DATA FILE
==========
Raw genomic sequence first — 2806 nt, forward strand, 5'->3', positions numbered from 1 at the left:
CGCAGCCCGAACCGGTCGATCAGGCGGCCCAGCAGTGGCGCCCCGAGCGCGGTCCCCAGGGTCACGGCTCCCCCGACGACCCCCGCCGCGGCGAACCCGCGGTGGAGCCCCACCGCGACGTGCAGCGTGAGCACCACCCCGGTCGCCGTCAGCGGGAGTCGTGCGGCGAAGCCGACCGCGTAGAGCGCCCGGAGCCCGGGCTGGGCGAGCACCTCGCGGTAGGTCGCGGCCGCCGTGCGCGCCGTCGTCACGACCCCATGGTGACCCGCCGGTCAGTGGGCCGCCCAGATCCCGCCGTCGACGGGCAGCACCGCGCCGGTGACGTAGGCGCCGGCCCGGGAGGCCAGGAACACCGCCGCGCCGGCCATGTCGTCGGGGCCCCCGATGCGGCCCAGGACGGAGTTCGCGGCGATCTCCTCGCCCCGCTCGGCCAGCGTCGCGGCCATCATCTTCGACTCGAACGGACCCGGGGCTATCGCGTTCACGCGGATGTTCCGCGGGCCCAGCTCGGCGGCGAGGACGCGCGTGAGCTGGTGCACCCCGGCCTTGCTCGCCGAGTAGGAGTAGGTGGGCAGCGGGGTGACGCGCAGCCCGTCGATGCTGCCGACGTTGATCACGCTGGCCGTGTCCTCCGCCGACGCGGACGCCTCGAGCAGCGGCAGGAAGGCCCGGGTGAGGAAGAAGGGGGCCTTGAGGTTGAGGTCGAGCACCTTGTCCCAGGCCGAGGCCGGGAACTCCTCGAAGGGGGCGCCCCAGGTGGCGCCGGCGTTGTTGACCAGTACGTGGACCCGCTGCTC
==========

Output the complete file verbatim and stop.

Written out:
Raw genomic sequence first — 2806 nt, forward strand, 5'->3', positions numbered from 1 at the left:
CGCAGCCCGAACCGGTCGATCAGGCGGCCCAGCAGTGGCGCCCCGAGCGCGGTCCCCAGGGTCACGGCTCCCCCGACGACCCCCGCCGCGGCGAACCCGCGGTGGAGCCCCACCGCGACGTGCAGCGTGAGCACCACCCCGGTCGCCGTCAGCGGGAGTCGTGCGGCGAAGCCGACCGCGTAGAGCGCCCGGAGCCCGGGCTGGGCGAGCACCTCGCGGTAGGTCGCGGCCGCCGTGCGCGCCGTCGTCACGACCCCATGGTGACCCGCCGGTCAGTGGGCCGCCCAGATCCCGCCGTCGACGGGCAGCACCGCGCCGGTGACGTAGGCGCCGGCCCGGGAGGCCAGGAACACCGCCGCGCCGGCCATGTCGTCGGGGCCCCCGATGCGGCCCAGGACGGAGTTCGCGGCGATCTCCTCGCCCCGCTCGGCCAGCGTCGCGGCCATCATCTTCGACTCGAACGGACCCGGGGCTATCGCGTTCACGCGGATGTTCCGCGGGCCCAGCTCGGCGGCGAGGACGCGCGTGAGCTGGTGCACCCCGGCCTTGCTCGCCGAGTAGGAGTAGGTGGGCAGCGGGGTGACGCGCAGCCCGTCGATGCTGCCGACGTTGATCACGCTGGCCGTGTCCTCCGCCGACGCGGACGCCTCGAGCAGCGGCAGGAAGGCCCGGGTGAGGAAGAAGGGGGCCTTGAGGTTGAGGTCGAGCACCTTGTCCCAGGCCGAGGCCGGGAACTCCTCGAAGGGGGCGCCCCAGGTGGCGCCGGCGTTGTTGACCAGTACGTGGACCCGCTGCTC